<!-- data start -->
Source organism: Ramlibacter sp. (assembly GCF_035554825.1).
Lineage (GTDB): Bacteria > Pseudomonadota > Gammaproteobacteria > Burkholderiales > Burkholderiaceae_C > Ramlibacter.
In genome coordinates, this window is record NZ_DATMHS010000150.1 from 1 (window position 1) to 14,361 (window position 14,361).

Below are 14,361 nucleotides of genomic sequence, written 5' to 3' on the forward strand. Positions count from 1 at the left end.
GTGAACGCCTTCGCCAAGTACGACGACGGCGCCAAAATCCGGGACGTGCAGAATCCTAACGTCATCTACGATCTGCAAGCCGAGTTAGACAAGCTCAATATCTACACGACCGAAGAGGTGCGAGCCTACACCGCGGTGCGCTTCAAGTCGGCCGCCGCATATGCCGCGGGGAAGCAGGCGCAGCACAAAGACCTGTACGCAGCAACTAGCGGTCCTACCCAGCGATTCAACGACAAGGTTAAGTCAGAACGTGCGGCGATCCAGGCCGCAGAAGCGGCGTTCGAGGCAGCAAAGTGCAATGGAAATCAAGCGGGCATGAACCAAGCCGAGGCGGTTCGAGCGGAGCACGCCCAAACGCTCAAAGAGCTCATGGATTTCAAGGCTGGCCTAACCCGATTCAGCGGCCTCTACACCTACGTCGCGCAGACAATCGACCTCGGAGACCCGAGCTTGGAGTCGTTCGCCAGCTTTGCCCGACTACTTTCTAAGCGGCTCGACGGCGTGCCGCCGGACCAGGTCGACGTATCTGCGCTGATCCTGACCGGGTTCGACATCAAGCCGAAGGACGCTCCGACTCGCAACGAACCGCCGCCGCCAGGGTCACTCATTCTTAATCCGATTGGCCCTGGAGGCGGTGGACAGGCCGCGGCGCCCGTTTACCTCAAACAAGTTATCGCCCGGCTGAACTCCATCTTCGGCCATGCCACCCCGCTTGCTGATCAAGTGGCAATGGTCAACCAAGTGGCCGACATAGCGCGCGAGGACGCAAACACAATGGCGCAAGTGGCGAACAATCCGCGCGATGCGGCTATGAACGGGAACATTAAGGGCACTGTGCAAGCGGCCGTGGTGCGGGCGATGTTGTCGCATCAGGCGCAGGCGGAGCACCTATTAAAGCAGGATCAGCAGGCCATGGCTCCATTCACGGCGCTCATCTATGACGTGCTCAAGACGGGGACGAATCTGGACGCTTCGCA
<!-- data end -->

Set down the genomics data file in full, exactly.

Source organism: Ramlibacter sp. (assembly GCF_035554825.1).
Lineage (GTDB): Bacteria > Pseudomonadota > Gammaproteobacteria > Burkholderiales > Burkholderiaceae_C > Ramlibacter.
In genome coordinates, this window is record NZ_DATMHS010000150.1 from 1 (window position 1) to 14,361 (window position 14,361).

Below are 14,361 nucleotides of genomic sequence, written 5' to 3' on the forward strand. Positions count from 1 at the left end.
GTGAACGCCTTCGCCAAGTACGACGACGGCGCCAAAATCCGGGACGTGCAGAATCCTAACGTCATCTACGATCTGCAAGCCGAGTTAGACAAGCTCAATATCTACACGACCGAAGAGGTGCGAGCCTACACCGCGGTGCGCTTCAAGTCGGCCGCCGCATATGCCGCGGGGAAGCAGGCGCAGCACAAAGACCTGTACGCAGCAACTAGCGGTCCTACCCAGCGATTCAACGACAAGGTTAAGTCAGAACGTGCGGCGATCCAGGCCGCAGAAGCGGCGTTCGAGGCAGCAAAGTGCAATGGAAATCAAGCGGGCATGAACCAAGCCGAGGCGGTTCGAGCGGAGCACGCCCAAACGCTCAAAGAGCTCATGGATTTCAAGGCTGGCCTAACCCGATTCAGCGGCCTCTACACCTACGTCGCGCAGACAATCGACCTCGGAGACCCGAGCTTGGAGTCGTTCGCCAGCTTTGCCCGACTACTTTCTAAGCGGCTCGACGGCGTGCCGCCGGACCAGGTCGACGTATCTGCGCTGATCCTGACCGGGTTCGACATCAAGCCGAAGGACGCTCCGACTCGCAACGAACCGCCGCCGCCAGGGTCACTCATTCTTAATCCGATTGGCCCTGGAGGCGGTGGACAGGCCGCGGCGCCCGTTTACCTCAAACAAGTTATCGCCCGGCTGAACTCCATCTTCGGCCATGCCACCCCGCTTGCTGATCAAGTGGCAATGGTCAACCAAGTGGCCGACATAGCGCGCGAGGACGCAAACACAATGGCGCAAGTGGCGAACAATCCGCGCGATGCGGCTATGAACGGGAACATTAAGGGCACTGTGCAAGCGGCCGTGGTGCGGGCGATGTTGTCGCATCAGGCGCAGGCGGAGCACCTATTAAAGCAGGATCAGCAGGCCATGGCTCCATTCACGGCGCTCATCTATGACGTGCTCAAGACGGGGACGAATCTGGACGCTTCGCA